This is not a comfortable listen, but a necessary one given the struggle for equality that women still face around the world.
John Finnemore is becoming one of the brightest talents of the current British radio comedy scene, and John Finnemore's Souvenir Programme is one of the reasons why. Full of clever and witty short sketches, and comic songs, this will make you laugh out loud time and time again. One particular stand-out is the song of the Red Trousers, and the sketch about finding a friend at the airport.
If you like his work, check out his series Cabin Pressure, as well as the other series of the Souvenir Programme. Trust me, it's well worth it.
'Oh the places you'll go' is an amazing book - it's uplifting, inspiring and leaves you feeling enthusiastic about the world and your part in it. This is a great book for children, to tell them that great things lie before them, and a wonderful book for young adults (and not so young adults) to tell them that their talents can lead them to places they never expected. John Lithgow reads this story so well, clearly and with a sense of fun as well as seriousness (when required).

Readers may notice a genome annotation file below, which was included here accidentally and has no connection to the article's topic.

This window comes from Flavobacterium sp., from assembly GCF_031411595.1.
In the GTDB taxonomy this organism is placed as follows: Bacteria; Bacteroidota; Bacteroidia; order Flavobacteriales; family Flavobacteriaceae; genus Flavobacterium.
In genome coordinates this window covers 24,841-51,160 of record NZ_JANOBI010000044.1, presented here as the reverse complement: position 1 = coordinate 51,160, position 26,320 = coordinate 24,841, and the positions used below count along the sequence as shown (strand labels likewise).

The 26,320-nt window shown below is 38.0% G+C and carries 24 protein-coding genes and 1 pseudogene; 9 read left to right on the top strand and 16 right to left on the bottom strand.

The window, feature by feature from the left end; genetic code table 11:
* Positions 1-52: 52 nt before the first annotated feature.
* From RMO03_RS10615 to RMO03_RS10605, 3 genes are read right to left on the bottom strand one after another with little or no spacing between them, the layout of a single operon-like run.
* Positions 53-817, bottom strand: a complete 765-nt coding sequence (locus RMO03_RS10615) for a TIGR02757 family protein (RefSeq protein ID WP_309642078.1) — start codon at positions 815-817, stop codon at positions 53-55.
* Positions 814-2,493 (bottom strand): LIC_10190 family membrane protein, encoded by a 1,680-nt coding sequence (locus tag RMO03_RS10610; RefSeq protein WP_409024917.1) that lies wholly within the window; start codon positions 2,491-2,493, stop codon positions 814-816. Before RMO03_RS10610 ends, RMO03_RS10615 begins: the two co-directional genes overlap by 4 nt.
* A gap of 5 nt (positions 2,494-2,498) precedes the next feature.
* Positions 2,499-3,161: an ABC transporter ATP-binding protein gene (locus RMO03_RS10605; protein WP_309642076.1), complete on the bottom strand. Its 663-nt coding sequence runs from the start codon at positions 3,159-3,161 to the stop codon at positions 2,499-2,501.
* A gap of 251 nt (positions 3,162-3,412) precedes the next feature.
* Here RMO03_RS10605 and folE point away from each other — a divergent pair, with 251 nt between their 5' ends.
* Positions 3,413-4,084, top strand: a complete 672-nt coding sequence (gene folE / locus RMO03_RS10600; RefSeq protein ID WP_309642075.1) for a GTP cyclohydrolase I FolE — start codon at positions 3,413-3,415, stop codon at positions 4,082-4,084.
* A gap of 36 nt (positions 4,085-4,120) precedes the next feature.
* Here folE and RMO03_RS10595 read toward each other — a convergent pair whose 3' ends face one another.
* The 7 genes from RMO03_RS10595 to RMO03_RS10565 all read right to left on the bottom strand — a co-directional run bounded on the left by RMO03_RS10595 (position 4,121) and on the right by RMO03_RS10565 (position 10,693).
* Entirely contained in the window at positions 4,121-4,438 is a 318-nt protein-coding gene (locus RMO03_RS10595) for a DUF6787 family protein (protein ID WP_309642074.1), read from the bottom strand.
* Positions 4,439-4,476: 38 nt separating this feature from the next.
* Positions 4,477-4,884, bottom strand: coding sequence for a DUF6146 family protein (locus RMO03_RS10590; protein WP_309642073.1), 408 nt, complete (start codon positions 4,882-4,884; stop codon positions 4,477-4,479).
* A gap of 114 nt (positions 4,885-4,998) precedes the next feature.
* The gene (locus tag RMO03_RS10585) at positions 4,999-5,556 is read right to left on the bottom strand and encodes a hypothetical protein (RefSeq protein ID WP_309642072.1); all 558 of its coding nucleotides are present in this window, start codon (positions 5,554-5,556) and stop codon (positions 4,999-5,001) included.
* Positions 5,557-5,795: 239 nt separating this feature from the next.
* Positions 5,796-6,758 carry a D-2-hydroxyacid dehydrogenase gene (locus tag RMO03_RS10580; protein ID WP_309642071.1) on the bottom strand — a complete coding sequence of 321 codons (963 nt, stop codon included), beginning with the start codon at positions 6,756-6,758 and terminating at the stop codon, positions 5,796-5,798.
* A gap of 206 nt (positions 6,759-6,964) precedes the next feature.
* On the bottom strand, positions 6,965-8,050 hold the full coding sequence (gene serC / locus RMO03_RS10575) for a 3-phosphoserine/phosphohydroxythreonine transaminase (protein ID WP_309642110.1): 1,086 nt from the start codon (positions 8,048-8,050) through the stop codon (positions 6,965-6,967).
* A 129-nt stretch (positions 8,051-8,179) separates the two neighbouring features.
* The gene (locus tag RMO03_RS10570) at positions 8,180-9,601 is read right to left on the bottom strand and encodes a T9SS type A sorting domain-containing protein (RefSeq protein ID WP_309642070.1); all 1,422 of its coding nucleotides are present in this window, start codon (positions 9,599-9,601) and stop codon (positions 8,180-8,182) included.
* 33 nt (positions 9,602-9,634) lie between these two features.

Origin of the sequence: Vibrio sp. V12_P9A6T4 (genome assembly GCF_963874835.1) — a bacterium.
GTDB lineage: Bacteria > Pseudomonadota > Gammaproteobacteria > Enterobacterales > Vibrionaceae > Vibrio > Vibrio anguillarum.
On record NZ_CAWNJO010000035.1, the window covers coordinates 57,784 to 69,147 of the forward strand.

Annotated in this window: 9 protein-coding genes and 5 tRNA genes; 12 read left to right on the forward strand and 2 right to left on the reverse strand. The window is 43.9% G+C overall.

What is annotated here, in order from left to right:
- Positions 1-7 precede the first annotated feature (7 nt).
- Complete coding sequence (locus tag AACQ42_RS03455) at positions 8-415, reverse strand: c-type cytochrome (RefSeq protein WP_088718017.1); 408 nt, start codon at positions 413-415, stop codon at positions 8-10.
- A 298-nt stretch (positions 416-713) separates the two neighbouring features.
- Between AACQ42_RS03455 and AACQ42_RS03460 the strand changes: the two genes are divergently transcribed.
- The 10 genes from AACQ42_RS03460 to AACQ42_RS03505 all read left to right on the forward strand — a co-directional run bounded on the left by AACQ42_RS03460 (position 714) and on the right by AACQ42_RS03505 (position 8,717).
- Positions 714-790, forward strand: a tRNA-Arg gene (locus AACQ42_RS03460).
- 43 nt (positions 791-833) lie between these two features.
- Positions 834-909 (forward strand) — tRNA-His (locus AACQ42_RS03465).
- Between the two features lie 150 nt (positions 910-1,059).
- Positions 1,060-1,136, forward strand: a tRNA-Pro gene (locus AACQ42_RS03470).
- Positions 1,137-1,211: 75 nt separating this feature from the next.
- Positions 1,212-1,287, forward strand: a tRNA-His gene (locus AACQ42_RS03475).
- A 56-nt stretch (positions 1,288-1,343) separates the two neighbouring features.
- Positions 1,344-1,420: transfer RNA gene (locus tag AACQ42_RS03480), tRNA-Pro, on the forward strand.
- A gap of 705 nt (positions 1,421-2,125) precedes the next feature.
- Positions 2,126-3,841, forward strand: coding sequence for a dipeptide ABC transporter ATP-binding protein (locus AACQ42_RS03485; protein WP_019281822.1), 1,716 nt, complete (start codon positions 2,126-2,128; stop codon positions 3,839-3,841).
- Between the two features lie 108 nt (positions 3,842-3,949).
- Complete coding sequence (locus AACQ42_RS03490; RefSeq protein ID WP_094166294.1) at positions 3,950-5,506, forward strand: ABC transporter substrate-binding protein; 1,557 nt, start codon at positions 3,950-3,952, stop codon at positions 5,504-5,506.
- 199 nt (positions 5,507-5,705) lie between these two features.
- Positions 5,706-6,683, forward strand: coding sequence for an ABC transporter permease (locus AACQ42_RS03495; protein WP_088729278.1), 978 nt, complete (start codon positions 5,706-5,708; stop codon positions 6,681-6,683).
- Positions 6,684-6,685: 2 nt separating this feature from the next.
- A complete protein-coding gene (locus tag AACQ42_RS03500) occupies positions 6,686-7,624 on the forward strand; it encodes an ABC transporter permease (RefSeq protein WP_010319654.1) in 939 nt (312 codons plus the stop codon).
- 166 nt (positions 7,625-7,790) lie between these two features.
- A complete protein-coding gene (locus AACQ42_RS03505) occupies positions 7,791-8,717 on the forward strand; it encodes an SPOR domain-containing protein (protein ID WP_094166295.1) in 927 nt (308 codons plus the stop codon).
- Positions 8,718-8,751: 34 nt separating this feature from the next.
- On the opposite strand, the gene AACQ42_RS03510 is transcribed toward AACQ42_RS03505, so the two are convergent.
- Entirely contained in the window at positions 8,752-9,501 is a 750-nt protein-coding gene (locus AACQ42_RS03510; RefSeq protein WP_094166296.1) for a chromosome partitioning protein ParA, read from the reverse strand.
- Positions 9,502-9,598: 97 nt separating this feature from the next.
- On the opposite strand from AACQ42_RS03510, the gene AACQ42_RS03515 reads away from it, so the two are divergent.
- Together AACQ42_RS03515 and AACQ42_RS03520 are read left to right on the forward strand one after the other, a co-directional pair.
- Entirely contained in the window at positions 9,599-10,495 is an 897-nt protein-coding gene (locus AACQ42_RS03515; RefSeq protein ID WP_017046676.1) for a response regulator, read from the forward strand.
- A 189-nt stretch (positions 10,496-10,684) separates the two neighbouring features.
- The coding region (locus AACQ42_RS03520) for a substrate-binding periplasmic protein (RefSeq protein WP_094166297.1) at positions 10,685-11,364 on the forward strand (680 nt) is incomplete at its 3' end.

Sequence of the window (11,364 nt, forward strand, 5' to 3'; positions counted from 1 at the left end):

This is an audiobook that you can listen to time and time again, and will never tire. You won't regret it - ninety-eight-and-three-quarter per cent guaranteed.
Many critics will describe this book as the bee version of the classic animal novel Watership Down. It's a great compliment. Watership Down is a detailed and fascinating exploration of the life of a warren of rabbits, and The Bees is a similarly detailed and fascinating exploration of the life of a hive of bees. The story is told from the individual perspective of a single bee, Flora 717, as she lives and works in the hive for the wellbeing of the hive and its queen, who is adored with religious fervour and whose love sustains the hive.